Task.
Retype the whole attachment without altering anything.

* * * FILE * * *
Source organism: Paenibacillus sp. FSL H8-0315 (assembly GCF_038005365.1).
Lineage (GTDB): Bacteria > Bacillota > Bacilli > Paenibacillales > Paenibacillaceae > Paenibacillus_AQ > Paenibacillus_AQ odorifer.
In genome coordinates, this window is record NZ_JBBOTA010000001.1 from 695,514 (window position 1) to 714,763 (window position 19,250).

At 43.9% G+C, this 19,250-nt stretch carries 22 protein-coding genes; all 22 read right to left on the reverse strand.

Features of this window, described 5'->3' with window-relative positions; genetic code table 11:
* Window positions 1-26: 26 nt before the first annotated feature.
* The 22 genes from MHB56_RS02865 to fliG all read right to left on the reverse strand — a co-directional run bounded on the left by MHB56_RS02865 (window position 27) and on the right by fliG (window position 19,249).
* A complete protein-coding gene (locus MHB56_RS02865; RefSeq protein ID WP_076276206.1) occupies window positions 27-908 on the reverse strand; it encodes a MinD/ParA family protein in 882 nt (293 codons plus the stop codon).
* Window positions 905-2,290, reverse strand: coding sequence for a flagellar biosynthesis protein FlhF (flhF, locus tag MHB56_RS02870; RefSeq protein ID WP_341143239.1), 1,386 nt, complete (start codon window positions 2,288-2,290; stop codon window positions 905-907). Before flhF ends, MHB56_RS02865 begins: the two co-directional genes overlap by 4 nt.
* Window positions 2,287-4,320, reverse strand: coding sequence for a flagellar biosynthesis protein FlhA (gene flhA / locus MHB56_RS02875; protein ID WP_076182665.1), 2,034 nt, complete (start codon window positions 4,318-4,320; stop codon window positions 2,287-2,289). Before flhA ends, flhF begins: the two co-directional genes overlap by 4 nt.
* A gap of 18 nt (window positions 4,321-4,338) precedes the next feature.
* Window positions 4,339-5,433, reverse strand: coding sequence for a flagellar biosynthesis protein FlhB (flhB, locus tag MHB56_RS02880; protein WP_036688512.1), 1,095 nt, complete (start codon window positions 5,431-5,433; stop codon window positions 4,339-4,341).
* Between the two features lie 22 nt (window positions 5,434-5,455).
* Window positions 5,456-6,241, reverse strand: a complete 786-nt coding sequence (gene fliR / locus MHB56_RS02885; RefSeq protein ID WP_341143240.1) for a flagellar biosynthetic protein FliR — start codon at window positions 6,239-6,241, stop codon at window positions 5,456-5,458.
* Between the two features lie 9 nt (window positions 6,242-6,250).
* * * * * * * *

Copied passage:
Source organism: Paenibacillus sp. FSL H8-0315 (assembly GCF_038005365.1).
Lineage (GTDB): Bacteria > Bacillota > Bacilli > Paenibacillales > Paenibacillaceae > Paenibacillus_AQ > Paenibacillus_AQ odorifer.
In genome coordinates, this window is record NZ_JBBOTA010000001.1 from 695,514 (window position 1) to 714,763 (window position 19,250).

At 43.9% G+C, this 19,250-nt stretch carries 22 protein-coding genes; all 22 read right to left on the reverse strand.

Features of this window, described 5'->3' with window-relative positions; genetic code table 11:
* Window positions 1-26: 26 nt before the first annotated feature.
* The 22 genes from MHB56_RS02865 to fliG all read right to left on the reverse strand — a co-directional run bounded on the left by MHB56_RS02865 (window position 27) and on the right by fliG (window position 19,249).
* A complete protein-coding gene (locus MHB56_RS02865; RefSeq protein ID WP_076276206.1) occupies window positions 27-908 on the reverse strand; it encodes a MinD/ParA family protein in 882 nt (293 codons plus the stop codon).
* Window positions 905-2,290, reverse strand: coding sequence for a flagellar biosynthesis protein FlhF (flhF, locus tag MHB56_RS02870; RefSeq protein ID WP_341143239.1), 1,386 nt, complete (start codon window positions 2,288-2,290; stop codon window positions 905-907). Before flhF ends, MHB56_RS02865 begins: the two co-directional genes overlap by 4 nt.
* Window positions 2,287-4,320, reverse strand: coding sequence for a flagellar biosynthesis protein FlhA (gene flhA / locus MHB56_RS02875; protein ID WP_076182665.1), 2,034 nt, complete (start codon window positions 4,318-4,320; stop codon window positions 2,287-2,289). Before flhA ends, flhF begins: the two co-directional genes overlap by 4 nt.
* A gap of 18 nt (window positions 4,321-4,338) precedes the next feature.
* Window positions 4,339-5,433, reverse strand: coding sequence for a flagellar biosynthesis protein FlhB (flhB, locus tag MHB56_RS02880; protein WP_036688512.1), 1,095 nt, complete (start codon window positions 5,431-5,433; stop codon window positions 4,339-4,341).
* Between the two features lie 22 nt (window positions 5,434-5,455).
* Window positions 5,456-6,241, reverse strand: a complete 786-nt coding sequence (gene fliR / locus MHB56_RS02885; RefSeq protein ID WP_341143240.1) for a flagellar biosynthetic protein FliR — start codon at window positions 6,239-6,241, stop codon at window positions 5,456-5,458.
* Between the two features lie 9 nt (window positions 6,242-6,250).